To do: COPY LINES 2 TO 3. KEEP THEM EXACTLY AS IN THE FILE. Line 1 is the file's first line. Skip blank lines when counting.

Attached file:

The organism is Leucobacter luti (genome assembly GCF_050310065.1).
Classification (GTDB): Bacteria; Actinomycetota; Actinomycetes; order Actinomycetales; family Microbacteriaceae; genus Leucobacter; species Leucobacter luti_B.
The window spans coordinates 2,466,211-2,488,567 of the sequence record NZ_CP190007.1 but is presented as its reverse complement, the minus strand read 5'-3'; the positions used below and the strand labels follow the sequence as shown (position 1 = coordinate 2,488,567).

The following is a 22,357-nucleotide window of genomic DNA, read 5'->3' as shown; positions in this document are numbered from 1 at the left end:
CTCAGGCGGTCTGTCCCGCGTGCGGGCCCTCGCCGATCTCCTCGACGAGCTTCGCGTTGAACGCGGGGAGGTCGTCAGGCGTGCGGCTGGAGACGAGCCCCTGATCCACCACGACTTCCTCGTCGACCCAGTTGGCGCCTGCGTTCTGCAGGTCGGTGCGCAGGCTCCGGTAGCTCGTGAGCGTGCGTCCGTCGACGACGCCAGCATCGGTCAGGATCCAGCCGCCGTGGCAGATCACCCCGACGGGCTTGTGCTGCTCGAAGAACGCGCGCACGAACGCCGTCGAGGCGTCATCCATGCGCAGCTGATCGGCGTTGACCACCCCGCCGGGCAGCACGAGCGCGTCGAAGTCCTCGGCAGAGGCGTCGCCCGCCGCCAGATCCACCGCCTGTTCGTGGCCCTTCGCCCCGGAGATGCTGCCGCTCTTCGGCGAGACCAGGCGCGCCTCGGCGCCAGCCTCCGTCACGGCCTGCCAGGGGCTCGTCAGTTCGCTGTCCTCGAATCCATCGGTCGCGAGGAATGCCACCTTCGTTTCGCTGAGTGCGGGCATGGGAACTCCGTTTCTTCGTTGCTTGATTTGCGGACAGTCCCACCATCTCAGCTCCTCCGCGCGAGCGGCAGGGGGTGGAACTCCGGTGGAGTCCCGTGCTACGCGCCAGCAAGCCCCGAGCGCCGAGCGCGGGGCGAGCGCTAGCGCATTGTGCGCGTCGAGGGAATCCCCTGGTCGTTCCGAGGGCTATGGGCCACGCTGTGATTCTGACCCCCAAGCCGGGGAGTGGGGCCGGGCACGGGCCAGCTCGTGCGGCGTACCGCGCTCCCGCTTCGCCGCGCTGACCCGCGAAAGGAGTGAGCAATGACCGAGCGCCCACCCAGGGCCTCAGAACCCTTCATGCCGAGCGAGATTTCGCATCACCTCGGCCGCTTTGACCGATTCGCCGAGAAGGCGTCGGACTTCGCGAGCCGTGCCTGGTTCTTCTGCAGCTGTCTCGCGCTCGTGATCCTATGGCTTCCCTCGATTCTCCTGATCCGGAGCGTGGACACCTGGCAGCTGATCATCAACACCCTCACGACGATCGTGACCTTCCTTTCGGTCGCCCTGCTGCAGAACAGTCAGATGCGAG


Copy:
Classification (GTDB): Bacteria; Actinomycetota; Actinomycetes; order Actinomycetales; family Microbacteriaceae; genus Leucobacter; species Leucobacter luti_B.
The window spans coordinates 2,466,211-2,488,567 of the sequence record NZ_CP190007.1 but is presented as its reverse complement, the minus strand read 5'-3'; the positions used below and the strand labels follow the sequence as shown (position 1 = coordinate 2,488,567).